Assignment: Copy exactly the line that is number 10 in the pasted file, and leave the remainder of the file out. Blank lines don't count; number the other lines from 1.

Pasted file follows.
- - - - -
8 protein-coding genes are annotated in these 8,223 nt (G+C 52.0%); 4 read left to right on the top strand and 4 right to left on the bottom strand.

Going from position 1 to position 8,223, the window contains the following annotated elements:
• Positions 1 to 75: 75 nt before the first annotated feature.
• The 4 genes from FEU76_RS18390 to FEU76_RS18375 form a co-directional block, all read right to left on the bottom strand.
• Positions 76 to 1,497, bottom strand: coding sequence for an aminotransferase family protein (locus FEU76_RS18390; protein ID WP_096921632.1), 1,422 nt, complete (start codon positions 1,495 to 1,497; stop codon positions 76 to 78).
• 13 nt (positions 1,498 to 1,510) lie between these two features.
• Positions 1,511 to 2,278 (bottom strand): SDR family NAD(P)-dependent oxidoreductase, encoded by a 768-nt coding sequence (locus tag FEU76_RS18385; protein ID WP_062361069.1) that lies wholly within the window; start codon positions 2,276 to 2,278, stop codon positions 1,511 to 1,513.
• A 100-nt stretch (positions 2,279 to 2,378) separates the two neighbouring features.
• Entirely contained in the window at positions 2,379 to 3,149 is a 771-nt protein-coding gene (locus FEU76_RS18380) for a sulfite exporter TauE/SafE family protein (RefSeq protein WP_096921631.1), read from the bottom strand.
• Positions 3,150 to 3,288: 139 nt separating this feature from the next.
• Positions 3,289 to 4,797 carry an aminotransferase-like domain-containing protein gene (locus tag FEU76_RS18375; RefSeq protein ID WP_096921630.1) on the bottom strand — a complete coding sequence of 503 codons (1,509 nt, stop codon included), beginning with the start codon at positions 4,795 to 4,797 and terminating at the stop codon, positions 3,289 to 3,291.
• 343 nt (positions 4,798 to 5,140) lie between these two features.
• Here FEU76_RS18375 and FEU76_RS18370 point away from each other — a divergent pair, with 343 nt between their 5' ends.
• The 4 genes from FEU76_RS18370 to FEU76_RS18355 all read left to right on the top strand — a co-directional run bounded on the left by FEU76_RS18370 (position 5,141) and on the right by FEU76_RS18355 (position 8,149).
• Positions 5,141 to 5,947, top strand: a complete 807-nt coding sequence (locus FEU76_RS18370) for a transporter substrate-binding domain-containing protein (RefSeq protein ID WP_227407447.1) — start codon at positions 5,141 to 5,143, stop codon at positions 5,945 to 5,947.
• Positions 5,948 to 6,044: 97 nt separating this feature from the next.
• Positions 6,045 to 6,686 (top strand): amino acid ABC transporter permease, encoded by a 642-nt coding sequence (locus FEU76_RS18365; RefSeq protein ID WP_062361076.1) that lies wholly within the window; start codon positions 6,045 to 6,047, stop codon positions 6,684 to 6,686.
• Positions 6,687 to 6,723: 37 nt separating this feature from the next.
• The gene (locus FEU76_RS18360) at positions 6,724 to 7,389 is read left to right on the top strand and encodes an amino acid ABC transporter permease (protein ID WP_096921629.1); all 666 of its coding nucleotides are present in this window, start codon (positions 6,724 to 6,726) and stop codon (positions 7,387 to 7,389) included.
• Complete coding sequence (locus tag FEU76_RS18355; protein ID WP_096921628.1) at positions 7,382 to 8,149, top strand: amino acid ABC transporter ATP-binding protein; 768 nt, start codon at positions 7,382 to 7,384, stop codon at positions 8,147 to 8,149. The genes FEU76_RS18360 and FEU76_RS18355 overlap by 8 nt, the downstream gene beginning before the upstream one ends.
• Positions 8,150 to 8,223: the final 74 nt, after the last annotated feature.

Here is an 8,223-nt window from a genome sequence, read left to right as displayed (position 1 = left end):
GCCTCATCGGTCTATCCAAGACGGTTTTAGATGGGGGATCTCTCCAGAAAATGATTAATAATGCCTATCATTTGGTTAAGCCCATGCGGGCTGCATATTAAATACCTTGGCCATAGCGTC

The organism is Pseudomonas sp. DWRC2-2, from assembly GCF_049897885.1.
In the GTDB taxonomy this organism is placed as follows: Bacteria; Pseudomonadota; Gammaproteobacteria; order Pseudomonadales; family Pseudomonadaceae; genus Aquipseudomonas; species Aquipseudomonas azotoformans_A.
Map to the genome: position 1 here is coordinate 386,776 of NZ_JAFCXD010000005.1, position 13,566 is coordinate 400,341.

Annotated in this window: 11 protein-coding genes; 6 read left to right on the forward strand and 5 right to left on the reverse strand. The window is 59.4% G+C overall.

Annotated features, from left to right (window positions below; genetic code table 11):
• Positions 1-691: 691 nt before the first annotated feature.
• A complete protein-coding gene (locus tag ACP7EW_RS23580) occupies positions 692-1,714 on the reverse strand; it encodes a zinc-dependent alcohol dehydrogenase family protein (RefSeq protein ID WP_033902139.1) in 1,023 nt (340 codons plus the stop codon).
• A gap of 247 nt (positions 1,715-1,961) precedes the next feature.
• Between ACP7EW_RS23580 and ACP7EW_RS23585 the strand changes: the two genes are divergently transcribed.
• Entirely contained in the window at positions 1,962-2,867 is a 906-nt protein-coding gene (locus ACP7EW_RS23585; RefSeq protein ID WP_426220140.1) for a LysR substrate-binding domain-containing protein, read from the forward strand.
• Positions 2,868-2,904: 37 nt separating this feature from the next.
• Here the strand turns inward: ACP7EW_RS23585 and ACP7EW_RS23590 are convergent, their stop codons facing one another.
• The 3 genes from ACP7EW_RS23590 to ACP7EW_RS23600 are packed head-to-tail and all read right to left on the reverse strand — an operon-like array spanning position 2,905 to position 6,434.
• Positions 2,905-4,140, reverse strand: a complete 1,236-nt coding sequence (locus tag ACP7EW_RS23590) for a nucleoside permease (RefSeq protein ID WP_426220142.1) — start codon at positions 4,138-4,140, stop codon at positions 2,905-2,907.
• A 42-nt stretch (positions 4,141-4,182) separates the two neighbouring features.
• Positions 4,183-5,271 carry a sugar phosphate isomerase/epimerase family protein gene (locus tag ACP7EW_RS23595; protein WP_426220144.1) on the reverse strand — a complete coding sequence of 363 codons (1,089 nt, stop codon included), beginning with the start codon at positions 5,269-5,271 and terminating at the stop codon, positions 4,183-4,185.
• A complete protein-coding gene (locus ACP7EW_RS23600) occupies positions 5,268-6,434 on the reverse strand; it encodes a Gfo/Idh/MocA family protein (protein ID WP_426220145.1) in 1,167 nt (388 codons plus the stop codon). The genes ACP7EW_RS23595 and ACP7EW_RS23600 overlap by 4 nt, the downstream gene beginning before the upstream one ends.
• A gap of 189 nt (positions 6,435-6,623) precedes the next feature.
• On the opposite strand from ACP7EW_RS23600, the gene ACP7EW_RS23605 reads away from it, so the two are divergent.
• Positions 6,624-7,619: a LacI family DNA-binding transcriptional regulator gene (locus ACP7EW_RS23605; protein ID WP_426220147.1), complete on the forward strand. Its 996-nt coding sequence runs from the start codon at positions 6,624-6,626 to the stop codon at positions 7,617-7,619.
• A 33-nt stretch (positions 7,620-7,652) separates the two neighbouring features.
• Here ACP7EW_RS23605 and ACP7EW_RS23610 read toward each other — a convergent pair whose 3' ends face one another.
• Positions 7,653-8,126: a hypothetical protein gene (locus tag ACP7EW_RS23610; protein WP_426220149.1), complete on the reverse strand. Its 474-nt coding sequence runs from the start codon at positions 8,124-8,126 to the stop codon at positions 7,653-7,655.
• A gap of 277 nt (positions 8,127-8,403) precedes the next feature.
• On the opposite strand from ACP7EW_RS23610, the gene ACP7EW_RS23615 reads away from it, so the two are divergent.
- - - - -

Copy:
• Positions 3,150 to 3,288: 139 nt separating this feature from the next.